April 17, 2017
Tags: Christianity, Easter, indonesia, Muslim, New Colombo Plan, The University of Queensland, UQ in Indonesia
Category: Culture, Photography, Society, UQ in Indonesia
Practicing Diversity: Celebrating Easter in Indonesia
Written by Katreena Bacatan
The national celebration of Easter in Indonesia is a symbol of the country’s commitment to its belief in “Unity in Diversity” despite recent racial and religious tensions that surround the upcoming Jakarta governor election.
Incumbent governor, Basuki Tjahaja Purnama or Ahok, recently sparked long-standing tensions with controversial statements considered blasphemous by several Muslim communities. As an openly Christian and Chinese Indonesian, Ahok is part of a minority of people in the majorly Muslim and ethnically Malay country.
His comments reignited tensions between different religious and ethnicities and brought thousands on the streets to rally against him. They have also rekindled past debates about Indonesia potentially adopting Sharia Law and questioned the success of a multi-cultural community.
However, this 2017 Easter season has been a true celebration of multi-cultural and multi-faith communities in a magnitude of ways.
Two women pose for a photo in the Kota Tua Jakarta, famous for its Dutch architecture from the occupation and is considered by the locals as a good place to take selfies.
With over 200 million Muslims in the country, Easter is celebrated by a majority of people as a long weekend holiday and is seen as time to spend with their families and loved ones.
Popular attractions like Fatahillah Square in Kota Tua is inundated with people riding colourful sepeda othels, old colonial bikes from the Dutch Occupation. Spending the day at famous theme parks such as Jungle Land, Easter egg hunts, or shopping in any of the city’s 170 shopping malls is common during the holiday.
Families enjoy boat rides along the river in Babakan Madang, Bogor.
This celebration of Easter in Indonesia amongst Muslims and the non-Christian community is loud, fun, and has little connection the tradition and religion.
An elderly women chooses a neon pink sepeda othel to ride in Fatahillah Square. The bright colours and easy accessibility make it a must-do for locals and foreigners alike.
In contrast, Easter amongst Indonesian Christians is an extremely solemn and contemplative event. Easter Vigils spanning almost three hours are held throughout the day. It is relatively quiet and many of its patrons sit in the steaming heat of April, fanning themselves and reciting psalms and scripture.
It is only when the choir, often dressed in white, sing hymns of praise and jubilation does it become quite loud and lively. The choir leads the church in songs of hallelujah, and the patrons eagerly profess their faith in their God.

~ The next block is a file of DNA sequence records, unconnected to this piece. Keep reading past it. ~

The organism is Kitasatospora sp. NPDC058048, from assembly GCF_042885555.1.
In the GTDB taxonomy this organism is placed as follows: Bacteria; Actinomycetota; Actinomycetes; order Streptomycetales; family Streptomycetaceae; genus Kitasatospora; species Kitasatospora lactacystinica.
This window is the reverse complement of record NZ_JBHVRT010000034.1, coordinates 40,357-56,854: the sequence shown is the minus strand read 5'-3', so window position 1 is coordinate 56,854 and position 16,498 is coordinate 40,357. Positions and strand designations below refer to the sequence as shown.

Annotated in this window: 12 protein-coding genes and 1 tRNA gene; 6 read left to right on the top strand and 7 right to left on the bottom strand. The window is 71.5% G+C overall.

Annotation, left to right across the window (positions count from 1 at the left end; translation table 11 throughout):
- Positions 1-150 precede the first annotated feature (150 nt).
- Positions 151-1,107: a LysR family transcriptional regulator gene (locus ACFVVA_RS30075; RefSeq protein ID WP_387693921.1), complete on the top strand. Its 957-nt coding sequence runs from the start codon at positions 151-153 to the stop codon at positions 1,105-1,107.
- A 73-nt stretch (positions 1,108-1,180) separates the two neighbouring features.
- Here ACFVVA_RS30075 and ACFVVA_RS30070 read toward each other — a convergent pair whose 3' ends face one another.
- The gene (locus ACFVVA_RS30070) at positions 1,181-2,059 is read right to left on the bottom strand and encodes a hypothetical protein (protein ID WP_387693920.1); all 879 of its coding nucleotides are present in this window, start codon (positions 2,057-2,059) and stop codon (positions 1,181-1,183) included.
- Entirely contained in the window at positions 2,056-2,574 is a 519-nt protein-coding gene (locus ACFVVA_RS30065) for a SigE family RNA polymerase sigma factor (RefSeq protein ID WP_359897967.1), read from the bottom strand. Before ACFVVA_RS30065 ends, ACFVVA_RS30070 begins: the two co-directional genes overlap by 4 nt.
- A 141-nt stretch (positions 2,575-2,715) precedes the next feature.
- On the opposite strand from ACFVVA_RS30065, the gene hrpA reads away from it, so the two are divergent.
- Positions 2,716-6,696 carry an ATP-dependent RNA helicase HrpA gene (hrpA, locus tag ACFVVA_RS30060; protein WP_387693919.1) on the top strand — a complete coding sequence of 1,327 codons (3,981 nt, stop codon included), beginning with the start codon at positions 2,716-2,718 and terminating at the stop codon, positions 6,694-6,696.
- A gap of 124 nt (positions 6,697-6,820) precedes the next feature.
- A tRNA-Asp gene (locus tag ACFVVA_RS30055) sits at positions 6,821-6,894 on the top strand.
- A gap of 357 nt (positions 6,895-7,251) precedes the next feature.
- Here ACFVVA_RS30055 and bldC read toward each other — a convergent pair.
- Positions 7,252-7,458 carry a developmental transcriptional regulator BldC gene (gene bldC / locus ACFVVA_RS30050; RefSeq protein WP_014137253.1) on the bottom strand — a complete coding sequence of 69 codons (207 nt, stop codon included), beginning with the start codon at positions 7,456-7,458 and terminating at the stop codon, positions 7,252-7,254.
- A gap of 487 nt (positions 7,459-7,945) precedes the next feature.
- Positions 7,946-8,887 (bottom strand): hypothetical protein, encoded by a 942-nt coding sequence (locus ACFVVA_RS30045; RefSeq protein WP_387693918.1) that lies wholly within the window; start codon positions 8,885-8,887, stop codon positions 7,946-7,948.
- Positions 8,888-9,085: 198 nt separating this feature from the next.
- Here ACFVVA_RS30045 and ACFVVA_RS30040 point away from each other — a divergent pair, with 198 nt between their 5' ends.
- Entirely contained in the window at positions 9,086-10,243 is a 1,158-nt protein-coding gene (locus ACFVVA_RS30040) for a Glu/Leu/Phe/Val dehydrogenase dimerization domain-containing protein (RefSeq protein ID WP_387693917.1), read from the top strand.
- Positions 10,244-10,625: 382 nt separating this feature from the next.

Cars and motorcycles are sardined at the Zebaoth church for Easter service.
Indonesia prides itself on its motto Bhinneka Tunggal Ika, which translates to “unity in diversity.” It’s pledge to this motto is deeply rooted in it’s history. Former President Bacharuddin Jusuf Habibie passed a presidential decree that made call forms of discrimination illegal, including on religious and ethnic grounds. Former presidents and multicultural advocacy groups have continued to push Indonesia’s wheel of diversity and acceptance, developing a well-rounded society that allows the growth and freedom of all its people.
Patrons of the Istiqlal pray in the third largest mosque in the world. Istiqlal means “independence” and commemorates the date of Indonesian Independence.
It is no coincidence that Istiqlaq Mosque, the third biggest mosque in the world, is directly adjacent to St. Mary of the Assumption Cathedral. Multi-faith acceptance is embedded in Indonesia’s legal and cultural framework.
A guide shows a visitor around Istiqlal. The mosque has a capacity of 200,000 people and eagerly invites non-Muslims to learn and celebrate Islam.
Though celebrated in different ways, all Indonesians enjoy and benefit from the Easter holiday. Indonesia’s diverse community is one of its biggest strengths and a source of pride, but it still remains a source of tension and uncertainty. Despite this, it is clear the Indonesia remains dedicated to its belief in unity in diversity.
About The Author
Katreena Bacatan is a 3rd year Journalism and Arts student in the University of Queensland. In Indonesia, she hopes to discover stories that have a significant marker on the country, especially in relation to women and the environment. Looking forward, Katreena hopes to write stories about developing countries and Asian ethnic communities.
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